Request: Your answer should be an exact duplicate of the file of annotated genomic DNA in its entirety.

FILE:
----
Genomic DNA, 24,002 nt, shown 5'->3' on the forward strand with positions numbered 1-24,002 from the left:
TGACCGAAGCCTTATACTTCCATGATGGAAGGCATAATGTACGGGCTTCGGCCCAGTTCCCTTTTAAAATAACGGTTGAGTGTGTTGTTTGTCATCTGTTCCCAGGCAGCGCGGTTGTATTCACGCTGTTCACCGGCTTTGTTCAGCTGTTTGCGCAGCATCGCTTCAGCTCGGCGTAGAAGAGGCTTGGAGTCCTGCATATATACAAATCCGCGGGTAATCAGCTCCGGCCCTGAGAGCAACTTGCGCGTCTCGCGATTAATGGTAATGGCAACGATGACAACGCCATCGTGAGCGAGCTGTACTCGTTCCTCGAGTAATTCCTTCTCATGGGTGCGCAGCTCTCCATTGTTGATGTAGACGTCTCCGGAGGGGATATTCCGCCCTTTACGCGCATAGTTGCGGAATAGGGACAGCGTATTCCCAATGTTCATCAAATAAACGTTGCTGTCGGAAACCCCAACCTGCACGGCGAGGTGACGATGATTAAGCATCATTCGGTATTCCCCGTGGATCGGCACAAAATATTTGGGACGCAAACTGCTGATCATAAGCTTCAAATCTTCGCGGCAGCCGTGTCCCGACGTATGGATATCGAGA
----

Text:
Genomic DNA, 24,002 nt, shown 5'->3' on the forward strand with positions numbered 1-24,002 from the left:
TGACCGAAGCCTTATACTTCCATGATGGAAGGCATAATGTACGGGCTTCGGCCCAGTTCCCTTTTAAAATAACGGTTGAGTGTGTTGTTTGTCATCTGTTCCCAGGCAGCGCGGTTGTATTCACGCTGTTCACCGGCTTTGTTCAGCTGTTTGCGCAGCATCGCTTCAGCTCGGCGTAGAAGAGGCTTGGAGTCCTGCATATATACAAATCCGCGGGTAATCAGCTCCGGCCCTGAGAGCAACTTGCGCGTCTCGCGATTAATGGTAATGGCAACGATGACAACGCCATCGTGAGCGAGCTGTACTCGTTCCTCGAGTAATTCCTTCTCATGGGTGCGCAGCTCTCCATTGTTGATGTAGACGTCTCCGGAGGGGATATTCCGCCCTTTACGCGCATAGTTGCGGAATAGGGACAGCGTATTCCCAATGTTCATCAAATAAACGTTGCTGTCGGAAACCCCAACCTGCACGGCGAGGTGACGATGATTAAGCATCATTCGGTATTCCCCGTGGATCGGCACAAAATATTTGGGACGCAAACTGCTGATCATAAGCTTCAAATCTTCGCGGCAGCCGTGTCCCGACGTATGGATATCGAGA